WASHINGTON D.C. –
The Senate Committee on Indian Affairs held an oversight hearing today on racist depictions of Native peoples in American society and the various effects they have on these communities and the rest of America as well. The hearing also addressed the recent national discussion on the linking of the name Geronimo to the mission to find Osama bin Laden as an example of how these types of negative associations still persist today.
“This is not an issue about people being offended. Our hearing is about the real harm that is done to all people, Native and non-Native alike, when mascots, movies and images reinforce the stereotypes and lines that divide rather than unite us,” said Senator Daniel K. Akaka, Chairman of the Committee. “As a nation, diversity has always been our strength. It is my hope that this hearing will help bring the impacts of common mis-portrayals of Native peoples to light, so we can work as a nation to resolve these concerns in a manner that is righteous and just.’
“It may be little known, but Native Americans have the highest volunteer military service rates, per capita, of any ethnic group. We have won wars utilizing the unique languages of Native peoples,” said Chairman Daniel K. Akaka. “Just earlier this week, this nation’s highest military award, the Medal of Honor, was awarded to a Native soldier. Native Americans have a demonstrated commitment to our nation’s military and its security.”
“It goes without saying that all of us feel a tremendous sense of relief and pride towards our military personnel, intelligence community and Commander-in-Chief – both past and present — for accomplishing this mission. Tens of thousands of Natives serve in our military today defending their homeland, just as Geronimo did,” said Senator Tom Udall. “I find the association of Geronimo with bin Laden to be highly inappropriate and culturally insensitive. It highlights a serious issue and the very issue we have come here to discuss today. A socially ingrained acceptance of derogatory portrayals of indigenous peoples.”
Today’s first witness panel included the Honorable Tex Hall, Chairman of the Mandan, Hidatsa and Arikara Nation and Chairman of the Great Plains Tribal Chairman’s Association, Suzan Harjo, President of the Morning Star Institute in Washington, DC, and Charlene Teters, a professor with the Institute of American Indian Arts in Santa Fe, New Mexico. Testifying on the second panel were Stephanie Fryberg, Associate Professor of Psychology at the University of Arizona in Tucson, Jim Warne, President of the Warrior Society Development in San Diego, California, and Chaske Spencer, a Lakota actor, producer and partner with Urban Dreams Productions in New York, best known for his portrayal as Sam in the film Twilight: New Moon.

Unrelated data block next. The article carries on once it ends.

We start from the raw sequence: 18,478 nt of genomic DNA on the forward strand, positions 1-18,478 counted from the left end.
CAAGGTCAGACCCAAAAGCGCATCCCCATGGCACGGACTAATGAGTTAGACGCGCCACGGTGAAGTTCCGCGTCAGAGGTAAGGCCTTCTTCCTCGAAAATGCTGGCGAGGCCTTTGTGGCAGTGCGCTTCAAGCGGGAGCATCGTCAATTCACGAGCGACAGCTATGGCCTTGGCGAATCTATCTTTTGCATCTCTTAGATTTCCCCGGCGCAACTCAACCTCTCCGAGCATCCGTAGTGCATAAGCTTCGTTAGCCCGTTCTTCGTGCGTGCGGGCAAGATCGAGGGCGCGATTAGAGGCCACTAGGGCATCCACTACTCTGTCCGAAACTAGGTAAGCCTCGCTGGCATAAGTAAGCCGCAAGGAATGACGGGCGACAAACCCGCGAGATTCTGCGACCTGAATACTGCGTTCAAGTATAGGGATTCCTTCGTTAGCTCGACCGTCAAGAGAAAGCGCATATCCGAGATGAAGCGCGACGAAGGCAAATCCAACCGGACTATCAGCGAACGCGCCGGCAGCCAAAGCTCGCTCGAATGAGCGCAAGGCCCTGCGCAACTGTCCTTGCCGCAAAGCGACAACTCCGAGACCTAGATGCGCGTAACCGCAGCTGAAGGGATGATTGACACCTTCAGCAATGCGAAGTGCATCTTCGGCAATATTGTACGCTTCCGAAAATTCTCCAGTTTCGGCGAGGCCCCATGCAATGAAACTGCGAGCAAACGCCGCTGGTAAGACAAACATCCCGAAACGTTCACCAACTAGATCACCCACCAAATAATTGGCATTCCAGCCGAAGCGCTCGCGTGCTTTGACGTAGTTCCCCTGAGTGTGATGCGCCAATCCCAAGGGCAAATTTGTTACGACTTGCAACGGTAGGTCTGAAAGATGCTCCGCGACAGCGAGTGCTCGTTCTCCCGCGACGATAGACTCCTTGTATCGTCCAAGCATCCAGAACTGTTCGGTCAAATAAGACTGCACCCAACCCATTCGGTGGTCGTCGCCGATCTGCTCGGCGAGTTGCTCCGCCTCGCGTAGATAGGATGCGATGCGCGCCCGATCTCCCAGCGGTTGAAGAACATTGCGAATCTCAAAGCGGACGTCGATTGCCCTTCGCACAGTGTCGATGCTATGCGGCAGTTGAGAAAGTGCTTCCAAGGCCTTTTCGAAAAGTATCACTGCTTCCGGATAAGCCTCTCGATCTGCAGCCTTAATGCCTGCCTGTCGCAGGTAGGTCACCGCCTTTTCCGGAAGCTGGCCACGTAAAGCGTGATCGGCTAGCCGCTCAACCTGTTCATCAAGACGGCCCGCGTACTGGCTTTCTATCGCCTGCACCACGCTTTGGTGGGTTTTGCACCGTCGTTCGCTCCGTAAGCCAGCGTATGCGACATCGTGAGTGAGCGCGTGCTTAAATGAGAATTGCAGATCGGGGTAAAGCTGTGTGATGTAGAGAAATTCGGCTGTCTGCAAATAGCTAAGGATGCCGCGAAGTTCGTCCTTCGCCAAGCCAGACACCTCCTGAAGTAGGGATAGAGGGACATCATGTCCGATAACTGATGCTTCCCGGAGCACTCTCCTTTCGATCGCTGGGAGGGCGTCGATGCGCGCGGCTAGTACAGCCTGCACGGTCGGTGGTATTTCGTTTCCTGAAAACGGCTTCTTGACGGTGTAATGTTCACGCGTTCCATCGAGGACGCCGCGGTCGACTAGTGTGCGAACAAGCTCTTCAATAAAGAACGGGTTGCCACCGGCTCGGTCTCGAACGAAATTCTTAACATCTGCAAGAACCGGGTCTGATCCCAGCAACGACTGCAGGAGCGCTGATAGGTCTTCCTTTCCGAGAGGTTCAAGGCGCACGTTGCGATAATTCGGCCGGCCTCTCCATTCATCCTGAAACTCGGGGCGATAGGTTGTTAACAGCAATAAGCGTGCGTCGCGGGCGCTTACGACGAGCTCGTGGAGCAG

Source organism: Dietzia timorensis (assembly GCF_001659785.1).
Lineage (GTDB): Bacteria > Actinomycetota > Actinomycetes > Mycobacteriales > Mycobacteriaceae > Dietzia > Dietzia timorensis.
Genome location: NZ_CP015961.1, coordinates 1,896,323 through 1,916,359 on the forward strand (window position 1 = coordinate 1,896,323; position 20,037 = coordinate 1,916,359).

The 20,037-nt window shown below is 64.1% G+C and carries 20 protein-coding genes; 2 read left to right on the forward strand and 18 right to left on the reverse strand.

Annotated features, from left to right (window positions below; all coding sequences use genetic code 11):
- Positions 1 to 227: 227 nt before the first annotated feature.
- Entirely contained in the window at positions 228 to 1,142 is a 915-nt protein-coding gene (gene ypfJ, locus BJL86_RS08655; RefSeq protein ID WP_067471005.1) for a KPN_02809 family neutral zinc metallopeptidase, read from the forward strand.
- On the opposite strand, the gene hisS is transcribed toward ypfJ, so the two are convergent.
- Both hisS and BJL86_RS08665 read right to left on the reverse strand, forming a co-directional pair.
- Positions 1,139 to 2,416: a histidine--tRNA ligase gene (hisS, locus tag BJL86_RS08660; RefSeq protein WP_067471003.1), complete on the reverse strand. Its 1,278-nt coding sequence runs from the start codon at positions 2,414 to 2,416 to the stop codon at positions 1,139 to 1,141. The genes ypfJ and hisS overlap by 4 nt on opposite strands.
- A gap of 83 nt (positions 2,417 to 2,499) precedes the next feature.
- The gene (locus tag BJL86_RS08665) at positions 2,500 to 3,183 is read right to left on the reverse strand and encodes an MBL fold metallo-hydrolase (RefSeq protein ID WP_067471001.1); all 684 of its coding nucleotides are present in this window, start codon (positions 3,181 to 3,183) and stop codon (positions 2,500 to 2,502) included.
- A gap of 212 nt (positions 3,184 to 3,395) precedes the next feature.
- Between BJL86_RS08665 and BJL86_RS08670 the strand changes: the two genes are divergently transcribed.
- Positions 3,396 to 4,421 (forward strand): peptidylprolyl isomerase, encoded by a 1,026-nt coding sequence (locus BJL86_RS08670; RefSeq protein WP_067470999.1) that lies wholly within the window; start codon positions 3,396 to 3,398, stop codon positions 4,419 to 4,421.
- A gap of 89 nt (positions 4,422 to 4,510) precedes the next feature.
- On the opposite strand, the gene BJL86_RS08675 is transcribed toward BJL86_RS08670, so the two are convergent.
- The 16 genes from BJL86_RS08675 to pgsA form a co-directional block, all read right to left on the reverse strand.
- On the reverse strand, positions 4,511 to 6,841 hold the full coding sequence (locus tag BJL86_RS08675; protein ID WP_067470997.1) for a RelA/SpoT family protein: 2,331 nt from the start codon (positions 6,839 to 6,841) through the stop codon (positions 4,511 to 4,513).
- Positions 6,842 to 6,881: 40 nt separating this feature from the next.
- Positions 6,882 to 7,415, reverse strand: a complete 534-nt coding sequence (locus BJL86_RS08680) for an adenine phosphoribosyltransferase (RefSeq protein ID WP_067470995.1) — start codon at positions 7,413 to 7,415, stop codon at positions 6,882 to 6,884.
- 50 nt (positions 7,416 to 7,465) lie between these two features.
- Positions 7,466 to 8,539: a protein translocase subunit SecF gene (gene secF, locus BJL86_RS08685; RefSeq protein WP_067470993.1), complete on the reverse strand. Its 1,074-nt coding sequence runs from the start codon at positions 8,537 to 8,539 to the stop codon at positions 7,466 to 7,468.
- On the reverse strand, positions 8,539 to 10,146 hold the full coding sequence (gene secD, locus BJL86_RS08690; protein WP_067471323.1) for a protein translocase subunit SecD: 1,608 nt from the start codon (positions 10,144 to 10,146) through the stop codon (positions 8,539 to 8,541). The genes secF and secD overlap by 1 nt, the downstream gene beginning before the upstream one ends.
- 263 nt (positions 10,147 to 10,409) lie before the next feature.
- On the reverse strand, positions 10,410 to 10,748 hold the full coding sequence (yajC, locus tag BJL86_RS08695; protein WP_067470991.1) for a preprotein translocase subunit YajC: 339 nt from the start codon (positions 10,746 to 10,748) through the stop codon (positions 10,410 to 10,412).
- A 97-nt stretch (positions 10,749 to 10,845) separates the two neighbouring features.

“The use of Indian mascots create a negative environment for our Native American students, and other students too, by creating a hostile learning environment, by reaffirming negative stereotypes of American Indians that most of us grew up with, and by grossly misinforming students and adults who have had little to no contact with Native Americans in the first place,” said Chairman Tex Hall.
“This struggle for freedom from organized insults, public ridicule and national collusion is my story. It is an Indian people’s story,” said Charlene Teters. “How do we ask Native Americans who serve in uniform, who have sacrificed life in defense of this young nation in so many wars in so many places, to reconcile the irreconcilable, to defend the indefensible, and to do so with dignity, honor and commitment.”
“As a child, I was very confused when I saw mascots and propaganda about Native Americans. I experienced feelings of shame and guilt since a lot of media portayed us as ignorant, unsophisticated ‘savages’,” said Chaske Spencer. “I do think that things are changing. This younger generation has a more positive view of Native Americans because of movies such as Twilight and their portrayals that go beyond the stereotype.”
‘Exposing American Indian high school and college students to American Indian mascots decreases self-esteem, feelings of community worth, and achievement-related aspirations, and increases levels of anxiety and depression,” said Dr. Stephanie Fryberg.
The Committee questioned the two witness panels of Native community leaders on Indian mascots, common caricatures, prevalent mis-portrayals of Native peoples and the reference to Geronimo in connection with Osama bin Laden. Discussion focused on how these stereotypes can have far-reaching impacts on the identity and sense of self-worth of Native peoples and negatively impacts how all of our nation’s people perceive and relate to each other.
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